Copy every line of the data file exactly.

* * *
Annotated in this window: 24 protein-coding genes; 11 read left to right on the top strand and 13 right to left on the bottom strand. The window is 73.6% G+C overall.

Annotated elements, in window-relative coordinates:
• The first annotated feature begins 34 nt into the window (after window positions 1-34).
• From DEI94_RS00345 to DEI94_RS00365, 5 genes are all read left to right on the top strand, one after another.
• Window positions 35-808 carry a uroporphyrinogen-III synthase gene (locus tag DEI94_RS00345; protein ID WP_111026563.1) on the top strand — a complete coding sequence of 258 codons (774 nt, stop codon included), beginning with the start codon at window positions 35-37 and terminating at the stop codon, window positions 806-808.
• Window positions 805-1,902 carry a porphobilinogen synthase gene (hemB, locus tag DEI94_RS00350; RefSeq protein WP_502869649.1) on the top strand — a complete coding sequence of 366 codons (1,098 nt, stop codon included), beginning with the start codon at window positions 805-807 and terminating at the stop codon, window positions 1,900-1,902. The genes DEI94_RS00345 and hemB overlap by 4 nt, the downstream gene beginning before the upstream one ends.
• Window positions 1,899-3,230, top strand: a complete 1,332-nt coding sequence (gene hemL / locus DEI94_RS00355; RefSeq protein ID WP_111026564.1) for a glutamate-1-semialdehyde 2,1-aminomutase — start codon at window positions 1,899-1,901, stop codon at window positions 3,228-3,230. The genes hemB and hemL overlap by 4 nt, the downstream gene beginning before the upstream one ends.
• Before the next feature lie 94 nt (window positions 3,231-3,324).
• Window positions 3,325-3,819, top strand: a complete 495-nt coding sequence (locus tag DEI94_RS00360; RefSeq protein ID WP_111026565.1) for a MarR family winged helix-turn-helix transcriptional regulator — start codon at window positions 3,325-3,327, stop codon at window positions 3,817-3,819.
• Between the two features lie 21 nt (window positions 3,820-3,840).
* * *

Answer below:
Annotated in this window: 24 protein-coding genes; 11 read left to right on the top strand and 13 right to left on the bottom strand. The window is 73.6% G+C overall.

Annotated elements, in window-relative coordinates:
• The first annotated feature begins 34 nt into the window (after window positions 1-34).
• From DEI94_RS00345 to DEI94_RS00365, 5 genes are all read left to right on the top strand, one after another.
• Window positions 35-808 carry a uroporphyrinogen-III synthase gene (locus tag DEI94_RS00345; protein ID WP_111026563.1) on the top strand — a complete coding sequence of 258 codons (774 nt, stop codon included), beginning with the start codon at window positions 35-37 and terminating at the stop codon, window positions 806-808.
• Window positions 805-1,902 carry a porphobilinogen synthase gene (hemB, locus tag DEI94_RS00350; RefSeq protein WP_502869649.1) on the top strand — a complete coding sequence of 366 codons (1,098 nt, stop codon included), beginning with the start codon at window positions 805-807 and terminating at the stop codon, window positions 1,900-1,902. The genes DEI94_RS00345 and hemB overlap by 4 nt, the downstream gene beginning before the upstream one ends.
• Window positions 1,899-3,230, top strand: a complete 1,332-nt coding sequence (gene hemL / locus DEI94_RS00355; RefSeq protein ID WP_111026564.1) for a glutamate-1-semialdehyde 2,1-aminomutase — start codon at window positions 1,899-1,901, stop codon at window positions 3,228-3,230. The genes hemB and hemL overlap by 4 nt, the downstream gene beginning before the upstream one ends.
• Before the next feature lie 94 nt (window positions 3,231-3,324).
• Window positions 3,325-3,819, top strand: a complete 495-nt coding sequence (locus tag DEI94_RS00360; RefSeq protein ID WP_111026565.1) for a MarR family winged helix-turn-helix transcriptional regulator — start codon at window positions 3,325-3,327, stop codon at window positions 3,817-3,819.
• Between the two features lie 21 nt (window positions 3,820-3,840).